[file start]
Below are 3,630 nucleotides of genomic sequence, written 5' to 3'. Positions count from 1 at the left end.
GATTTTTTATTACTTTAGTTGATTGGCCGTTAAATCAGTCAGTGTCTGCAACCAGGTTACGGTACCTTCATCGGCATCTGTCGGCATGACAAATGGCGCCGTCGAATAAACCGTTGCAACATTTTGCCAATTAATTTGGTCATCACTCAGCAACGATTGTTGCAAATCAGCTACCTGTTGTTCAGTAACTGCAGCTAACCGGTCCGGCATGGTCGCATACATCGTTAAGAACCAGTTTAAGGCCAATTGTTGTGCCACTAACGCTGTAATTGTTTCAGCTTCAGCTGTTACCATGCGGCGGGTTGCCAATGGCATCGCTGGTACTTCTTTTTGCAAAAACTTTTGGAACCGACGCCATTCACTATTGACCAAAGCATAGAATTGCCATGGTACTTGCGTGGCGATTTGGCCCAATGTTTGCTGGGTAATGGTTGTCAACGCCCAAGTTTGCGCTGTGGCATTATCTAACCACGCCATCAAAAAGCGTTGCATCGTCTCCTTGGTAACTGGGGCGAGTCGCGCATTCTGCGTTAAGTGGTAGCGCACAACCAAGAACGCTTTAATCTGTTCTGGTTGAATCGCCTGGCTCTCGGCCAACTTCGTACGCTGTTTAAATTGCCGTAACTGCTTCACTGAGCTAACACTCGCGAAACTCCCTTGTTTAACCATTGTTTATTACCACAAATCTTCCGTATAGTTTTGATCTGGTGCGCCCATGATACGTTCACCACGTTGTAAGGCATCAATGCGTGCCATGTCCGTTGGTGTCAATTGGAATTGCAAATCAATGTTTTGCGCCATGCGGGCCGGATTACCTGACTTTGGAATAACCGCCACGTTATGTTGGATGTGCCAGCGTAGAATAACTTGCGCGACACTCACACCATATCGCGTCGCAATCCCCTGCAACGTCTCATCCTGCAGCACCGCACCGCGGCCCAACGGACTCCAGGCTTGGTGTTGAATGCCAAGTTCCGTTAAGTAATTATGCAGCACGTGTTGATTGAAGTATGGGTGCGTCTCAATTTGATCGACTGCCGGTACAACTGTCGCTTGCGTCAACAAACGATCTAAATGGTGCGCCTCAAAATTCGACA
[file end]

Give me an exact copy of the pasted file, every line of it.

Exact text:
Below are 3,630 nucleotides of genomic sequence, written 5' to 3'. Positions count from 1 at the left end.
GATTTTTTATTACTTTAGTTGATTGGCCGTTAAATCAGTCAGTGTCTGCAACCAGGTTACGGTACCTTCATCGGCATCTGTCGGCATGACAAATGGCGCCGTCGAATAAACCGTTGCAACATTTTGCCAATTAATTTGGTCATCACTCAGCAACGATTGTTGCAAATCAGCTACCTGTTGTTCAGTAACTGCAGCTAACCGGTCCGGCATGGTCGCATACATCGTTAAGAACCAGTTTAAGGCCAATTGTTGTGCCACTAACGCTGTAATTGTTTCAGCTTCAGCTGTTACCATGCGGCGGGTTGCCAATGGCATCGCTGGTACTTCTTTTTGCAAAAACTTTTGGAACCGACGCCATTCACTATTGACCAAAGCATAGAATTGCCATGGTACTTGCGTGGCGATTTGGCCCAATGTTTGCTGGGTAATGGTTGTCAACGCCCAAGTTTGCGCTGTGGCATTATCTAACCACGCCATCAAAAAGCGTTGCATCGTCTCCTTGGTAACTGGGGCGAGTCGCGCATTCTGCGTTAAGTGGTAGCGCACAACCAAGAACGCTTTAATCTGTTCTGGTTGAATCGCCTGGCTCTCGGCCAACTTCGTACGCTGTTTAAATTGCCGTAACTGCTTCACTGAGCTAACACTCGCGAAACTCCCTTGTTTAACCATTGTTTATTACCACAAATCTTCCGTATAGTTTTGATCTGGTGCGCCCATGATACGTTCACCACGTTGTAAGGCATCAATGCGTGCCATGTCCGTTGGTGTCAATTGGAATTGCAAATCAATGTTTTGCGCCATGCGGGCCGGATTACCTGACTTTGGAATAACCGCCACGTTATGTTGGATGTGCCAGCGTAGAATAACTTGCGCGACACTCACACCATATCGCGTCGCAATCCCCTGCAACGTCTCATCCTGCAGCACCGCACCGCGGCCCAACGGACTCCAGGCTTGGTGTTGAATGCCAAGTTCCGTTAAGTAATTATGCAGCACGTGTTGATTGAAGTATGGGTGCGTCTCAATTTGATCGACTGCCGGTACAACTGTCGCTTGCGTCAACAAACGATCTAAATGGTGCGCCTCAAAATTCGACA